Gareth Porter: The Barack Obama administration appears to have rejected a deal-breaking demand by Israel for an Iranian confession to having had a covert nuclear weapons program as a condition for completing the comprehensive nuclear agreement.
Gareth Porter: But within hours of the agreement, there are already indications from senior U.S. officials that the Barack Obama administration is not fully committed to the conclusion of a final pact, under which economic sanctions would be completely lifted.
Gareth Porter: The Obama administration will face a decision whether to press Iran to go along with those changes or to go back to the original compromise when political directors of the six powers and Iran reconvene
Gareth Porter: Pakistani military leadership had turned decisively against the drone war for years and has been strongly pressing in meetings with U.S. officials that Pakistan be given a veto over targeting.
Gareth Porter: Contrary to the general impression in Congress and the news media, the Syria chemical warfare intelligence summary released by the Barack Obama administration Aug. 30 did not represent an intelligence community assessment, interviews with former intelligence officials reveals.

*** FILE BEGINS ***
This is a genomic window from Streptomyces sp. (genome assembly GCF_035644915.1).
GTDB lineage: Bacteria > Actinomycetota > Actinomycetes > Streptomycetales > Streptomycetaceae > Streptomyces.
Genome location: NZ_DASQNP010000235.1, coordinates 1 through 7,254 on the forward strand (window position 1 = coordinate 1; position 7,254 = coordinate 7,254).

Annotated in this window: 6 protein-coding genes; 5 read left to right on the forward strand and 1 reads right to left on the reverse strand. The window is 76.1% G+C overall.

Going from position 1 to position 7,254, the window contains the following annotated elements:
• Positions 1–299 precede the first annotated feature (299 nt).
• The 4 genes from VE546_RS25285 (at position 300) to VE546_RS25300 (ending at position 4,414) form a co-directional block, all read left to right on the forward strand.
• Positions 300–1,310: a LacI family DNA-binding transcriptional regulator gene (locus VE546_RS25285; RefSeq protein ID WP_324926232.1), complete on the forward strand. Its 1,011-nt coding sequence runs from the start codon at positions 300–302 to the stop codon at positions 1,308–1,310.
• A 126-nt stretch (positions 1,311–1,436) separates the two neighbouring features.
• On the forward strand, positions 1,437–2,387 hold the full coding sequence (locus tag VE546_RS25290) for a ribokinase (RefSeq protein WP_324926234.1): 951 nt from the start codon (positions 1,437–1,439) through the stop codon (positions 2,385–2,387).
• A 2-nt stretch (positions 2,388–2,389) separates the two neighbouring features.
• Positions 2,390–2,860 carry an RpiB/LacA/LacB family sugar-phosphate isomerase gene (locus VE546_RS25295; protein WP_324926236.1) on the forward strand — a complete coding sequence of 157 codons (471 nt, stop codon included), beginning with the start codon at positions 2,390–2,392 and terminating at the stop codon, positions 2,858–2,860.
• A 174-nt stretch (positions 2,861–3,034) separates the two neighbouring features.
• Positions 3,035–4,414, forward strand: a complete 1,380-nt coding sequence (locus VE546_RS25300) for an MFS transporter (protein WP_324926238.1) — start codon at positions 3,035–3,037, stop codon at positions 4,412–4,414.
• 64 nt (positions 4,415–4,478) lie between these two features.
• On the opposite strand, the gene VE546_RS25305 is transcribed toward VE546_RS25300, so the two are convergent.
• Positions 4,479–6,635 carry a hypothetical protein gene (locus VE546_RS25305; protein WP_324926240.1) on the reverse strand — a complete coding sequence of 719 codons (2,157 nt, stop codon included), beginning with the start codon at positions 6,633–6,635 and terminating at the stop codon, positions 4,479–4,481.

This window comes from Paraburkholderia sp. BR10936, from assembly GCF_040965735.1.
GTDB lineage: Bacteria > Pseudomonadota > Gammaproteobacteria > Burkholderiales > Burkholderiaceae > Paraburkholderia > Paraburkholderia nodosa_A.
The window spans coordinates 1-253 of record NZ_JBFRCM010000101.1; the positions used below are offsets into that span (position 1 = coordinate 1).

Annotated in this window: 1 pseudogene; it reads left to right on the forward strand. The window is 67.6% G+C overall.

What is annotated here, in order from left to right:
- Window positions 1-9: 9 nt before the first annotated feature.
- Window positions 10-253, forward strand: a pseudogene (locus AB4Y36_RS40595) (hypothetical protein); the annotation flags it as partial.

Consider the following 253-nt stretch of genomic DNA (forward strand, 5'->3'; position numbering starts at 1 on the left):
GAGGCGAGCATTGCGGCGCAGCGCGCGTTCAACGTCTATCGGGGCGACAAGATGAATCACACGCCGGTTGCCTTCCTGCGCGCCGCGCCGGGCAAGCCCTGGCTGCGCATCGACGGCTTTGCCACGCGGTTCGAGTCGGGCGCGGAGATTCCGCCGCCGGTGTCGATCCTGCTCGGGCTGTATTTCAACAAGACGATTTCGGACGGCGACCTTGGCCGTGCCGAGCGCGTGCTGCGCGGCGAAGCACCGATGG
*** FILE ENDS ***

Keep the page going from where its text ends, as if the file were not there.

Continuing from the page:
Gareth Porter: The real reason for the Obama administration’s hostility toward the U.N. investigation appears to be the fear that the Syrian government’s decision to allow the team access to the area indicates that it knows that U.N. investigators will not find evidence of a nerve gas attack.
Gareth Porter: Flynt Leverett and Hillary Mann Leverett tackle not only U.S. policy toward Iran but the broader context of Middle East policy with a systematic analytical perspective informed by personal experience, as well as very extensive documentation.
Carole Bartolotto: The problem with concluding that GMOs are safe is that the argument for their safety rests solely on animal studies. These studies are offered as evidence that the debate over GMOs is over. Nothing could be further from the truth.
Walker Foley: Elected officials seem to think there’s only one side of this property rights argument. The people who live in these communities have rights too, but the oil companies seem to have the jump on [the politicians’] side of the fence.